Nearly 3,400 restaurants across the country serve dog meat, which is particularly popular in hot weather and three summer days (“dog days”).

Some Koreans believe that dog meat, commonly consumed in stews called bosintang, helps to increase stamina and vitality in hot weather. It is also boiled with herbs to form a tonic called gaesoju, which is also believed to help enhance stamina and aid in post-operative recovery.

But the cruelty of the trade – where the dogs were locked in cramped, rusted cages and raised above the piles of dung before being electrocuted – finally began to ingest into human consciousness. people.

Many dogs got sick and filled with antibiotics. Historically, they were often hanged or beaten to death in the belief that this enhanced their flavor and health benefits, before animal protection laws largely stopped these methods.

At a farm set in a rice field in Seosan, about 75 miles southeast of Seoul, 61-year-old owner Kim Il-Hawn helped HSI workers on October 22 collect 170 dogs from the cage, where they waited. waiting for death. Another 26 dogs from different farms had closed before.

Kim said he felt “quite relieved” to finally see his farm shut down after four decades in business.

“The way television portrayed dog meat as cruel made me feel guilty about the work I was doing,” he said. “At one point, I found myself pitying my farm dogs.”

Some animals growled when humans approached. Others, somehow still trusting people, allow themselves to be caressed and caressed for.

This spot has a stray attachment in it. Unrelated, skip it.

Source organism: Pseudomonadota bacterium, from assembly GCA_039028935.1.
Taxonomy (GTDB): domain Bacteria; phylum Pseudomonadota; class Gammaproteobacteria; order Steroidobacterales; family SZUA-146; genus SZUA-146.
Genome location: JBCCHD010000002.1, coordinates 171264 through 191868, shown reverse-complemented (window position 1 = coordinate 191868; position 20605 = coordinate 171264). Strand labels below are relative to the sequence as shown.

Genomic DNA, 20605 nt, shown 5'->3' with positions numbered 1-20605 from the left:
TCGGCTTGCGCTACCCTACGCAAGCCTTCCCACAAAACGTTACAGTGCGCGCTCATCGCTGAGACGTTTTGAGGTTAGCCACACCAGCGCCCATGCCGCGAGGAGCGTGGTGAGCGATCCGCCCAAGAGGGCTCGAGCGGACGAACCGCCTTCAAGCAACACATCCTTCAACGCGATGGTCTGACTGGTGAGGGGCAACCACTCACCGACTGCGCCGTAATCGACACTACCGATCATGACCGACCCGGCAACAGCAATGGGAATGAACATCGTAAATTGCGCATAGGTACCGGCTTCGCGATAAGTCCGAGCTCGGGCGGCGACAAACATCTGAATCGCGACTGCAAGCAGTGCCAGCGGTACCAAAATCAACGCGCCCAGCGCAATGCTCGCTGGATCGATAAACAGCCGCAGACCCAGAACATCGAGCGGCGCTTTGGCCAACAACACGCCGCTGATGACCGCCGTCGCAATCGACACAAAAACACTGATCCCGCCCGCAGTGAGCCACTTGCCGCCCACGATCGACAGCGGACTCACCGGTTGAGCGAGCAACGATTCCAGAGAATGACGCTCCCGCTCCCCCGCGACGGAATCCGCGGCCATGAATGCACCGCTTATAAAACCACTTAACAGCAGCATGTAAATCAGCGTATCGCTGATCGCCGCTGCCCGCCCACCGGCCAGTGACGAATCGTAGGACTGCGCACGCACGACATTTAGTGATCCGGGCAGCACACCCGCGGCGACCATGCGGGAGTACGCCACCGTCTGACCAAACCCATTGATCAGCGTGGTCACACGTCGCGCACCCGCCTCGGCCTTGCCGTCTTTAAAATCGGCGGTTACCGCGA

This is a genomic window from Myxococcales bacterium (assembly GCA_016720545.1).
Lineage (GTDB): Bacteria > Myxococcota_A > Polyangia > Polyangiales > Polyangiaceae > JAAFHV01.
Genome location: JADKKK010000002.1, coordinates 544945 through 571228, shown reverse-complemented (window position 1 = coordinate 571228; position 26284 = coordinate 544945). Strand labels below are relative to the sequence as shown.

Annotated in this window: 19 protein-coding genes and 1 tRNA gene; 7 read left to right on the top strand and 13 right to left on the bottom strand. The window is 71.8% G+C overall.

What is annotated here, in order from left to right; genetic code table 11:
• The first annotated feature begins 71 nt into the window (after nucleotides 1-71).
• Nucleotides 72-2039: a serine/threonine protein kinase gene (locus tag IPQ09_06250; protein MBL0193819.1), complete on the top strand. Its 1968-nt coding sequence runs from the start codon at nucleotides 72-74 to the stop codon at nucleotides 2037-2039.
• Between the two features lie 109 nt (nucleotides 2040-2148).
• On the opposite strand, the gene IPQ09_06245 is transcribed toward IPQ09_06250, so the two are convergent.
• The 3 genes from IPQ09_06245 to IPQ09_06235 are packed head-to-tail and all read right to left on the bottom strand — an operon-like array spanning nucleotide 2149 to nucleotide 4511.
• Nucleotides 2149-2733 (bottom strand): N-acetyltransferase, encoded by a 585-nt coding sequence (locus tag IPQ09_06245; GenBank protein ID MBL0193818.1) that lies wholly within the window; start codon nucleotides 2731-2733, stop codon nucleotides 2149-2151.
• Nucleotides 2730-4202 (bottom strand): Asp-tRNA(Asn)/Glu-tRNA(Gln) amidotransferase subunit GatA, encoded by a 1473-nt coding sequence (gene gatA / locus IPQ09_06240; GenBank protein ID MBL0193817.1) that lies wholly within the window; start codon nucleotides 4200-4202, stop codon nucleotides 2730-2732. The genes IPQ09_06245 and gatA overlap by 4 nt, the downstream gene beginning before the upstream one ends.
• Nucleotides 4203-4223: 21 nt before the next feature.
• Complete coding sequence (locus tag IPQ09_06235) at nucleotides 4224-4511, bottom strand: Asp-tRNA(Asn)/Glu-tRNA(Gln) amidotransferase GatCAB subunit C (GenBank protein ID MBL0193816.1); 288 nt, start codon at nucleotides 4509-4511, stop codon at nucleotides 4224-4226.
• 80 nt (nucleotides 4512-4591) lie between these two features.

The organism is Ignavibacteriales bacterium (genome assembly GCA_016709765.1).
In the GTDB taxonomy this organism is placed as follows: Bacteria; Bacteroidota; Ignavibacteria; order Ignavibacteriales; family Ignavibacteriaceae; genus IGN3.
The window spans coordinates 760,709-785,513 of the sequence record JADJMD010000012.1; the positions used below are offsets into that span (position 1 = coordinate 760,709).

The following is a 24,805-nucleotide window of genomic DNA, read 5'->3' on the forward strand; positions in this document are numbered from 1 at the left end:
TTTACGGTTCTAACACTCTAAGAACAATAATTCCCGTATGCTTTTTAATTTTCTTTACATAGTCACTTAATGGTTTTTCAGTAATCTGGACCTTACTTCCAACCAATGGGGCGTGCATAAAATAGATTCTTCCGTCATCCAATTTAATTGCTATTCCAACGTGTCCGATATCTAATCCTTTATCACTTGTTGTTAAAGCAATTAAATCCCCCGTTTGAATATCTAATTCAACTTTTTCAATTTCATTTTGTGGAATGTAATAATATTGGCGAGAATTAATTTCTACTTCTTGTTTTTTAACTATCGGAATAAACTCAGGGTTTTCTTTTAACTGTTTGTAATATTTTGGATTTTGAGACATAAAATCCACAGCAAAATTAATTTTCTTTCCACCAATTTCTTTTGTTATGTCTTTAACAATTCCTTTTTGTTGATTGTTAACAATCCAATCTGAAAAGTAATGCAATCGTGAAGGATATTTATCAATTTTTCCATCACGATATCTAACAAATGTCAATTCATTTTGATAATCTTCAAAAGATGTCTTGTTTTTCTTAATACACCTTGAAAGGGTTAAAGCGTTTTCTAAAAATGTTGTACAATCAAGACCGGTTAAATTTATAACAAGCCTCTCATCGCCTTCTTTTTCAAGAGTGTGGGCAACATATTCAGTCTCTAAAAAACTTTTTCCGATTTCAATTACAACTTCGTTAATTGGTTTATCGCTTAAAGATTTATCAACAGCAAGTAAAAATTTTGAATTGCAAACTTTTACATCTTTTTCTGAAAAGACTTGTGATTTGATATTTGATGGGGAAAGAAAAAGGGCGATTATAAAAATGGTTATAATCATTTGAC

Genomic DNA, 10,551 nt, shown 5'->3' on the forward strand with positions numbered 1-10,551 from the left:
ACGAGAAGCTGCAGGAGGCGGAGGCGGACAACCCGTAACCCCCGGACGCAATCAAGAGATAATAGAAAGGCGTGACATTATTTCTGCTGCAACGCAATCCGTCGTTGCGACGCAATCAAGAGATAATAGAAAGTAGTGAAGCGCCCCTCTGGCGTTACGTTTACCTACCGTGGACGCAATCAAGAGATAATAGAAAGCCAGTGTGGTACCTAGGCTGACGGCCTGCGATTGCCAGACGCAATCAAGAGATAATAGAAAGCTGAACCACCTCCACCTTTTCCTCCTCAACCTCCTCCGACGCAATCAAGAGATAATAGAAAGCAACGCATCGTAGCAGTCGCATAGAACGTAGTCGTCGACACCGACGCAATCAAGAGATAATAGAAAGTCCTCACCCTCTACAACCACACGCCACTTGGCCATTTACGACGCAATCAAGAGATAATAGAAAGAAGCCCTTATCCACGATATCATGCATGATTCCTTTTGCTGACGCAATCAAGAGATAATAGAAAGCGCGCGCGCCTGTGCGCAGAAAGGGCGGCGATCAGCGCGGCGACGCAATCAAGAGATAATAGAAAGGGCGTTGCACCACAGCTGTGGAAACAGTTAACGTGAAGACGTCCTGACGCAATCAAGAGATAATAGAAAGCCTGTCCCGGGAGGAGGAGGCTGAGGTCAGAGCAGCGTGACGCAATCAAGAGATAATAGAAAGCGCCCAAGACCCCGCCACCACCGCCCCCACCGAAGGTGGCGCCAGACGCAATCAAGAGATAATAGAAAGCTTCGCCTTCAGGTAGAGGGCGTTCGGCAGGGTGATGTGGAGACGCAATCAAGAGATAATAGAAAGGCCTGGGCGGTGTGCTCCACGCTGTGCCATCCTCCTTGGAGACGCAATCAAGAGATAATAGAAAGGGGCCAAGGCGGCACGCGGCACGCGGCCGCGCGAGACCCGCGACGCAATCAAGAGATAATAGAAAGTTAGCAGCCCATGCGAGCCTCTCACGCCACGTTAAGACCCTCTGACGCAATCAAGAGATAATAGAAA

“I know this ranch is a terrible environment for them,” Kim said. “That’s why I release these dogs, because I know they’ll have a better life in America.”

Kim says dog prices have halved in recent years, another reason to exit the business. But he couldn’t resist a whimsical comment about animal rights guards who seem “haunted” with his dogs.

“They treat dogs like we pay respect to their elders,” he said. “I don’t know what happened to them.”

‘Shame Korean culture’

Joo Young-bong, the head of the Korea Dog Farmers Association, accused groups like the HSI of exploiting dogs as a means of calling for donations.

“Dog meat is part of traditional Korean cuisine,” he said. “The fact that they took the dogs from our farm and chased them away, it’s like shaming Korean culture.”

He affirmed, dog meat is good for health and morality like eating fried chicken. “Chickens are also cute animals. Why enforce the double standard for dogs? ” he asks.

But HSI’s Flocken insists his organization is also seeking to shut down factory farms in the West.

In Seoul, the HSI campaign manager, Nara Kim, pointed out that the change in attitude came from South Korea itself.

“What a surprise; Things are changing very fast, ”she said. “It’s one of the things Koreans do – we started to realize something and changed very quickly.”